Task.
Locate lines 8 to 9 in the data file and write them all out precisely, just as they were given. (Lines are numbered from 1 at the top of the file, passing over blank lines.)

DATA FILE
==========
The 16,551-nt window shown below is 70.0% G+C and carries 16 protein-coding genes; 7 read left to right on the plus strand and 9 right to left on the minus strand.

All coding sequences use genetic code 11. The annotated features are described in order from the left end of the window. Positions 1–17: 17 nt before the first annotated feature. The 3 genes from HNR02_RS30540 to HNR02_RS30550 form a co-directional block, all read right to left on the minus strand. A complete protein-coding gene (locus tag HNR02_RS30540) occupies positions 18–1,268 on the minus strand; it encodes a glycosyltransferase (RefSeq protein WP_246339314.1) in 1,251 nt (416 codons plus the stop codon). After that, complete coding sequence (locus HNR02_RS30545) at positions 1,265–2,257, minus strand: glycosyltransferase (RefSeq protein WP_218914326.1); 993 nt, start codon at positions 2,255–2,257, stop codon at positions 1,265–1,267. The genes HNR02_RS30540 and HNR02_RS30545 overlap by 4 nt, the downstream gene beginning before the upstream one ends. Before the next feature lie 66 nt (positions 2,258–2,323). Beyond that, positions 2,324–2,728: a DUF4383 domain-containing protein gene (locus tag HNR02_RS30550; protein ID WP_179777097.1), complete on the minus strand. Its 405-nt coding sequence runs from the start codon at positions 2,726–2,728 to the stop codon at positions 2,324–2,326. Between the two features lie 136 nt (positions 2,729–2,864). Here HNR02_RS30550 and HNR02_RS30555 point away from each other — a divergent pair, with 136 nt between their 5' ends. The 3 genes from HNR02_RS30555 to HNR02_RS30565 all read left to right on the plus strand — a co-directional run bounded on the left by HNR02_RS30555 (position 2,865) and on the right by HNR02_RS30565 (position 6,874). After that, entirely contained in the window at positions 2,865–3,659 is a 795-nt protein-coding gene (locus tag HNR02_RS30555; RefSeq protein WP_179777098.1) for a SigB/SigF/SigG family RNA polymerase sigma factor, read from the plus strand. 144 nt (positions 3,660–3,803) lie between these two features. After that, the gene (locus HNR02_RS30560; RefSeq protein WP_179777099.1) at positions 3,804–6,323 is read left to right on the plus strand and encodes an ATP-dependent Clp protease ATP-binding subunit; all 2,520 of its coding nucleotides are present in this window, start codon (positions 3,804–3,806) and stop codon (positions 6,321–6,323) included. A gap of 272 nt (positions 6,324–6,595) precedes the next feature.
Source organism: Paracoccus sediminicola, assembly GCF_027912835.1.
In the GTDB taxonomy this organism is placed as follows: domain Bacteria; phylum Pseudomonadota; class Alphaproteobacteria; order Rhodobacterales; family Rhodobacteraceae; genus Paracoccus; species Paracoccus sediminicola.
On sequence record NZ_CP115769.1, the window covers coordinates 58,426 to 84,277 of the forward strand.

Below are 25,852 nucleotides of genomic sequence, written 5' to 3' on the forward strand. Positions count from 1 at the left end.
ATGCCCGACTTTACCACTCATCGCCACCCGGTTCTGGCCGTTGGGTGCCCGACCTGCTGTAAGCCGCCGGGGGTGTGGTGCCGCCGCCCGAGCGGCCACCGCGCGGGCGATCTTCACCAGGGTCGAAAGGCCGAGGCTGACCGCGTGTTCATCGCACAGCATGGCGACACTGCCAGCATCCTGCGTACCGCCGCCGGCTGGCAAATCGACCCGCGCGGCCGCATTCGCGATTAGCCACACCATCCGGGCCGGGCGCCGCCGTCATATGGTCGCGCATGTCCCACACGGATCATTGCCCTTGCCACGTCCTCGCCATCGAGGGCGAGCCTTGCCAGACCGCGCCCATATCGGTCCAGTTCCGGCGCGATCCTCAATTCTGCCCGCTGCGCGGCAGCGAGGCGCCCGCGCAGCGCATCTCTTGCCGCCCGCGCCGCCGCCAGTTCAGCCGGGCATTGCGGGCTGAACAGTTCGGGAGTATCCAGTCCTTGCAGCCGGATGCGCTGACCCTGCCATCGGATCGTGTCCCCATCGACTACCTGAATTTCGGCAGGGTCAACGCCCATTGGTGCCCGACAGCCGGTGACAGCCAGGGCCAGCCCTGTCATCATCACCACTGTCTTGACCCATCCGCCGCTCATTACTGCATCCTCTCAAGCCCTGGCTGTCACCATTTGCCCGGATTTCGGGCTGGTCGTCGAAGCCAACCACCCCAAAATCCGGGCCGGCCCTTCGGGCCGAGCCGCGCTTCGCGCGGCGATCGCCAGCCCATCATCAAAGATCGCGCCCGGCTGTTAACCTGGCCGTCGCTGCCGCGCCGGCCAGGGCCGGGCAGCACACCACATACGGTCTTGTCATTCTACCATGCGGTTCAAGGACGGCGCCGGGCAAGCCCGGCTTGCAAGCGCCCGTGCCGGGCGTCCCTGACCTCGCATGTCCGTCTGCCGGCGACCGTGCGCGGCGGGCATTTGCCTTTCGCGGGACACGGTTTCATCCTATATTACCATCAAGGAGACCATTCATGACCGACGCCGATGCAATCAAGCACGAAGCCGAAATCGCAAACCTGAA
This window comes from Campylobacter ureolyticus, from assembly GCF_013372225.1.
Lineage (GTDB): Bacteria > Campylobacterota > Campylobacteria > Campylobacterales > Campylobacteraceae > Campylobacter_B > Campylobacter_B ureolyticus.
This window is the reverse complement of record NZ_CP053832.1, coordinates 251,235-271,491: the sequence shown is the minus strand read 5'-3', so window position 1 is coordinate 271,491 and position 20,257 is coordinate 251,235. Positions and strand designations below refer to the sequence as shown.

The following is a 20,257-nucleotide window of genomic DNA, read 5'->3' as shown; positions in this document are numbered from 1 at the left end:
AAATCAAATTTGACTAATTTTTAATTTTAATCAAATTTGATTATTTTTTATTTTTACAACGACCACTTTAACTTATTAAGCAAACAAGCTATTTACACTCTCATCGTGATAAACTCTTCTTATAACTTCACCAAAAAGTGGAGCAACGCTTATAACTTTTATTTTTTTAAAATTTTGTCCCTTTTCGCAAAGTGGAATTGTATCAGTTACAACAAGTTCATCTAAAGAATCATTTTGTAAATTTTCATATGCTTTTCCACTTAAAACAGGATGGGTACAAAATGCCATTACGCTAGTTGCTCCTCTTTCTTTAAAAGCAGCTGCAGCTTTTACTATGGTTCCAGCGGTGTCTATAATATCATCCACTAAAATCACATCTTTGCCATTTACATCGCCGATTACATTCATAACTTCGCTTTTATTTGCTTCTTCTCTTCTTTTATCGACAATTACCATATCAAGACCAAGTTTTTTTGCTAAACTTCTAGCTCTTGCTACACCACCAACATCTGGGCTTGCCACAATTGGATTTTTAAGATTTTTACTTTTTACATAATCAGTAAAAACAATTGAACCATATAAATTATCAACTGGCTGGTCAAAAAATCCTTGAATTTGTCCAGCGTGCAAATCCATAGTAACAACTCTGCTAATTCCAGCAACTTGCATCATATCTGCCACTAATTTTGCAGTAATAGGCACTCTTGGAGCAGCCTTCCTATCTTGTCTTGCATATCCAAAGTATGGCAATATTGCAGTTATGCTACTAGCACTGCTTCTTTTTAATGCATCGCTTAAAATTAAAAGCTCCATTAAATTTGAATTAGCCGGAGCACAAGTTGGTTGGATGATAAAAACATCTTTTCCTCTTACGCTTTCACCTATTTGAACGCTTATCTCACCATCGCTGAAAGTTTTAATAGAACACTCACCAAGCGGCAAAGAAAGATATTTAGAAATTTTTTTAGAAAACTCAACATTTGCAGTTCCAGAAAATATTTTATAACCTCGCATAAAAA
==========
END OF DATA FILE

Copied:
This window comes from Campylobacter ureolyticus, from assembly GCF_013372225.1.
Lineage (GTDB): Bacteria > Campylobacterota > Campylobacteria > Campylobacterales > Campylobacteraceae > Campylobacter_B > Campylobacter_B ureolyticus.